2. Ponder – Does it require research?  Does it require seeking counsel?  Does it require new budgetary consideration? What are the pros and cons?  Does it require a purposeful consideration of others? Does It require a time of prayer or meditation? By looking at whatever the decision is, will it enhance the outcome if I think of it differently?
  3. Proceed – Now that I have stopped, waited, thought it over, what direction is giving me true peace? Then, with courage, proceed that way.

I am learning that elegant women are not reactionary.  They are purposeful, thoughtful, considerate, and wise.

I recently have used this process to decide how my kitchen makeover would look; to decide what to serve at a family gathering; and to decide purchases.   I have used it to decide when to speak up and when to hold my tongue.  Women of elegance listen first….speak later.

Pausing before speaking is always a good thing.  But, as I wrote, I am a passionate person and have not always held my tongue when it should have been held.  So, this is a new Pamela…an aspiring woman of elegance…who is now going to wait before charging forward.  I am ceasing to be the bull in the china shop.  The woman who lives the definitions of dignity, grace, style, and elegance that I have put forward still has passion but knows when to reign it in and wait for the right time and the right words.  (Some of my friends just fainted upon reading that statement!) but I am committed to it.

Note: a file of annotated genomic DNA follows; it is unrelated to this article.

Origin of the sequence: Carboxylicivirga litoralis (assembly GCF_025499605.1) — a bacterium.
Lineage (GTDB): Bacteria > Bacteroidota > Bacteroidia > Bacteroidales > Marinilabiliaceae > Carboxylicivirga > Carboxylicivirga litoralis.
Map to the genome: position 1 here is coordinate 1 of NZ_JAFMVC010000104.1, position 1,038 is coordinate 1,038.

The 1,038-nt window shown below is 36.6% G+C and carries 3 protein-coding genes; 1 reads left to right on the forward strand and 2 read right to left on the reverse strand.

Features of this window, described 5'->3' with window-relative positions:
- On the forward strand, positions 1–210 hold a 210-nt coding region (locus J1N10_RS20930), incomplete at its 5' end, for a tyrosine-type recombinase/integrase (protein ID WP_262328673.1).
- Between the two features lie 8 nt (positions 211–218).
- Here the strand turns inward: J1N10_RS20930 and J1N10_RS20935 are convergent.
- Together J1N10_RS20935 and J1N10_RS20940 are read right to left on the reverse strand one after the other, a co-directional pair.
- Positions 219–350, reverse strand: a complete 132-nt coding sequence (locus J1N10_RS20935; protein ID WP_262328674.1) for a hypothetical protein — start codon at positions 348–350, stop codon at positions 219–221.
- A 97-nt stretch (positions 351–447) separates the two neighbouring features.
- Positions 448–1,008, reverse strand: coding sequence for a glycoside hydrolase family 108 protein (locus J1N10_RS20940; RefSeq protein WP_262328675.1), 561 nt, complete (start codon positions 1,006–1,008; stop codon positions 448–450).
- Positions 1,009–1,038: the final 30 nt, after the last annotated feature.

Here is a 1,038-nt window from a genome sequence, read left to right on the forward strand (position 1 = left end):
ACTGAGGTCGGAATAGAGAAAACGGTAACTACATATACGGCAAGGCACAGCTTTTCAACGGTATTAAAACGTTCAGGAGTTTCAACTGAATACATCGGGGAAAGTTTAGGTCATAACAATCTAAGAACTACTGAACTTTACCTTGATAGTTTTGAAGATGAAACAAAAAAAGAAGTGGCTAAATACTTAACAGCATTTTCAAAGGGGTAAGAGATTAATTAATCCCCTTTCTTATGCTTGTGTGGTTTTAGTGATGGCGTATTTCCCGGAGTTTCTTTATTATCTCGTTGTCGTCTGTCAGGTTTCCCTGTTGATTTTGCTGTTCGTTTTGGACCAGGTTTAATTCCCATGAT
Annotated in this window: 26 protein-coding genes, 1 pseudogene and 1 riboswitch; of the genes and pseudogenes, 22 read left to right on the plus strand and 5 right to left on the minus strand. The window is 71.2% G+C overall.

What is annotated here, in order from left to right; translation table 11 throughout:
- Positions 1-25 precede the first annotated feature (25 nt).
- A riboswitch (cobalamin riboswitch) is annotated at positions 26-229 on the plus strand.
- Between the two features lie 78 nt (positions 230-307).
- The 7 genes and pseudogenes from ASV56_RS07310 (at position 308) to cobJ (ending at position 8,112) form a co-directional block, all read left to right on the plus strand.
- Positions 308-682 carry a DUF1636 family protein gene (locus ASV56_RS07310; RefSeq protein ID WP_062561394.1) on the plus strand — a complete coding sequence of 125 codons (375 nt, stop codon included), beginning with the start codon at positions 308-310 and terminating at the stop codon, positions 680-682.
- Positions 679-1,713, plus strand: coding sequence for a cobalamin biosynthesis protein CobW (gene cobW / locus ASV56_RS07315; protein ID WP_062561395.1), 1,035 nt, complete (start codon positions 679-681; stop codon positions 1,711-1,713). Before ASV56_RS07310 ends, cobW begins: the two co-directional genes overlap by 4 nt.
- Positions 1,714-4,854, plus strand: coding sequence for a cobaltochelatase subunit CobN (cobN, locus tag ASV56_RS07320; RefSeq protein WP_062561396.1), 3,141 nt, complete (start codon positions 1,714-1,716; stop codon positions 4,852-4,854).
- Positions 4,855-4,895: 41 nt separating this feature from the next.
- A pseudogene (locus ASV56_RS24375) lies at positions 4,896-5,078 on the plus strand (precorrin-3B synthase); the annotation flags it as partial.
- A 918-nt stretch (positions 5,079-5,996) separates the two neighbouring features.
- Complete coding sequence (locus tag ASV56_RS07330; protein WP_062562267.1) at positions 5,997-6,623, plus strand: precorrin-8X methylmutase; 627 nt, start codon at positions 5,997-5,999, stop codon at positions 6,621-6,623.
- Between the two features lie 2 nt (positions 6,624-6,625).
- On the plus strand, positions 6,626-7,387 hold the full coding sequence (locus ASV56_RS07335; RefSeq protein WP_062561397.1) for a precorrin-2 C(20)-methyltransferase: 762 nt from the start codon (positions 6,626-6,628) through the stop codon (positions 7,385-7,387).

Everyday Elegance on Over 50 Feeling 40

It is difficult to bring this to a close, because there is so much to say, but this is where I will leave us today…our first character trait lesson for women of elegance is Pause, Ponder, Proceed.

But, here is another tidbit.  Women of elegance are into details.  When they pause and ponder, they are considering the small details which will improve any situation and make it special.  For example, I drink a large amount of water every day.  So,  in an effort to make this special, I am now serving it in a lovely glass with squeezed lemon and lavender!  And, I grow the lavender in a pot in the backyard!  Suddenly, a drink is a special moment just for me.   

Look for ways to make the mundane special.  Life is too short to carry around a plastic cup all day!  Êtes-vous d’accord?

 (OK, I did take two years of French in college, so I know a little…very little)

Please join in the comments below with questions, advice, stories…the first two posts have been chocked- full of wisdom from this community!  Thank you, ladies.

Once again, here are links to many of the books I will be quoting:


Polish Your Poise with Madame Chic by Jennifer L. Scott

Lessons from Madame Chic by Jennifer L. Scott

At Home with Madame Chic by Jennifer L. Scott